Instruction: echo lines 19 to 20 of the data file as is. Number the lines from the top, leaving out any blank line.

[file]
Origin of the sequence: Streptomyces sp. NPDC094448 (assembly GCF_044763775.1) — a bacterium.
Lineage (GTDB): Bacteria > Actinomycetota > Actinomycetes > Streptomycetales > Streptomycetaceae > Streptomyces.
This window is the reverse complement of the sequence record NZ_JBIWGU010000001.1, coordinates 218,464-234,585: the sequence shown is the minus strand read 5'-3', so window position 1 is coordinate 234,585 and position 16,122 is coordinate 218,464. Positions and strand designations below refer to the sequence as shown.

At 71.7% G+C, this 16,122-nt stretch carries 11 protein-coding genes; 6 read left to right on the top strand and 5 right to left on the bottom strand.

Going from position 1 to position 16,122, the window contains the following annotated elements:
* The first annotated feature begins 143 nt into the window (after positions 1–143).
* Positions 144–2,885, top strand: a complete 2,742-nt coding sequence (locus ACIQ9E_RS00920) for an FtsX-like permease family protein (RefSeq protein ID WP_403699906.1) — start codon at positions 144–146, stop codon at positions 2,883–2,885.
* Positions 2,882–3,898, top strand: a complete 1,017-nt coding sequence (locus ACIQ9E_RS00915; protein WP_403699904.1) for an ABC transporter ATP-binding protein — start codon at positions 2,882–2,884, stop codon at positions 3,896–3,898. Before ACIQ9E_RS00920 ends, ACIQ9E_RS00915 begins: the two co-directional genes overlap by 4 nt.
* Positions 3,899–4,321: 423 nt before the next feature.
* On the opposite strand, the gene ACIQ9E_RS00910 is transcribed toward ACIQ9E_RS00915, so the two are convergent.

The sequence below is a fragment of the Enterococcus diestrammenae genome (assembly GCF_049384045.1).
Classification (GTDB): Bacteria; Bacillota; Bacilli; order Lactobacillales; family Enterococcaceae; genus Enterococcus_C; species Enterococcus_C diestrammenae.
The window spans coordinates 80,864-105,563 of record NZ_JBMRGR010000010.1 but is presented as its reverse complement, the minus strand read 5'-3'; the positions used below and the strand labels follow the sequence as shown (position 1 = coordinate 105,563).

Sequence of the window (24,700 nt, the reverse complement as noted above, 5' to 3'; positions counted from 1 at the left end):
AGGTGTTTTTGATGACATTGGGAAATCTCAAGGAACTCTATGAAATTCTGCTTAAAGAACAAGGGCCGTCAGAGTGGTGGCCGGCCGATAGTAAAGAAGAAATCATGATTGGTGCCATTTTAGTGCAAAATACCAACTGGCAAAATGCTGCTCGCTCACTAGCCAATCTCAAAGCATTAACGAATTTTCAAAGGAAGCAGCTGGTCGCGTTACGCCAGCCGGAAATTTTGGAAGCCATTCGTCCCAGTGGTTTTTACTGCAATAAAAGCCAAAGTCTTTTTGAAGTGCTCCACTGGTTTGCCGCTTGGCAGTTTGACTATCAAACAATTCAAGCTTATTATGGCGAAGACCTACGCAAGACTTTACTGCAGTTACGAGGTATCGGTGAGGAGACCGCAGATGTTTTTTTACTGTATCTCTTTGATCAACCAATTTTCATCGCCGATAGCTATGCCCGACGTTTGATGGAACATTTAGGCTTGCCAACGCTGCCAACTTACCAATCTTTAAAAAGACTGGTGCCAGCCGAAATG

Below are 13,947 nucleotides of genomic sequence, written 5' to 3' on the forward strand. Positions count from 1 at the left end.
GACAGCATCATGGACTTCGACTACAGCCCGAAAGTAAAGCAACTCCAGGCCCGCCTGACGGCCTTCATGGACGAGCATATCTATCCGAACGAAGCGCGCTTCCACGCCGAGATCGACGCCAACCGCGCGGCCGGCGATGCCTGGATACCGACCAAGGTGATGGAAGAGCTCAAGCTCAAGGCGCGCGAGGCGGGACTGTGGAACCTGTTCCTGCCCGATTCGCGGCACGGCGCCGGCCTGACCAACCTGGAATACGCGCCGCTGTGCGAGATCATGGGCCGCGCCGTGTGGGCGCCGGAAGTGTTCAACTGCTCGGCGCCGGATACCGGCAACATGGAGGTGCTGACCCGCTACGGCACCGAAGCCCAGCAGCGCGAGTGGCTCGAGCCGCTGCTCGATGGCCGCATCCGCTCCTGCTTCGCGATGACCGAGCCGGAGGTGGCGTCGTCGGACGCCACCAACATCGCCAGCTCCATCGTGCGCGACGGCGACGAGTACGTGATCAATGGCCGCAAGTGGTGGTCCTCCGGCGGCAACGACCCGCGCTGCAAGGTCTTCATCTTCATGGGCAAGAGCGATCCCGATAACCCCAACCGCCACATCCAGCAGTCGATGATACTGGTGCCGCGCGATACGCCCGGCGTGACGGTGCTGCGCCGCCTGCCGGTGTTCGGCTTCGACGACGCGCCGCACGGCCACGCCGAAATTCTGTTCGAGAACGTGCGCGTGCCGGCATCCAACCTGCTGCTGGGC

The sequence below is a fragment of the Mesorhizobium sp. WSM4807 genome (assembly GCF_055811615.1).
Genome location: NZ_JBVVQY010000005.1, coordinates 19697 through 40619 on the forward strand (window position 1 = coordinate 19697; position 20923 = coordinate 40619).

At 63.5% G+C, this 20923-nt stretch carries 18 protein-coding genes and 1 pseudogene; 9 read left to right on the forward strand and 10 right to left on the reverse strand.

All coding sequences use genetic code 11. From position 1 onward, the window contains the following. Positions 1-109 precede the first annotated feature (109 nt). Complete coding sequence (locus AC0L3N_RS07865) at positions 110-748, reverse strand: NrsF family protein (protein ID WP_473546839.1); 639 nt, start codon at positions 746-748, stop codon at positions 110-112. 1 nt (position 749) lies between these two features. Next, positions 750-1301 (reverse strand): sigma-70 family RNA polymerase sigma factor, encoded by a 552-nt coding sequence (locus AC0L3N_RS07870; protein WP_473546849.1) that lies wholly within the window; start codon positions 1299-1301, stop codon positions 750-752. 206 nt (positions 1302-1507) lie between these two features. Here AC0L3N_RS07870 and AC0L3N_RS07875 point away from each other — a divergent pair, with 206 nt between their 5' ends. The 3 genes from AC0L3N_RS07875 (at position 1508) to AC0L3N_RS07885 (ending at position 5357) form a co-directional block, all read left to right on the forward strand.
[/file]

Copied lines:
Genome location: NZ_JBVVQY010000005.1, coordinates 19697 through 40619 on the forward strand (window position 1 = coordinate 19697; position 20923 = coordinate 40619).

At 63.5% G+C, this 20923-nt stretch carries 18 protein-coding genes and 1 pseudogene; 9 read left to right on the forward strand and 10 right to left on the reverse strand.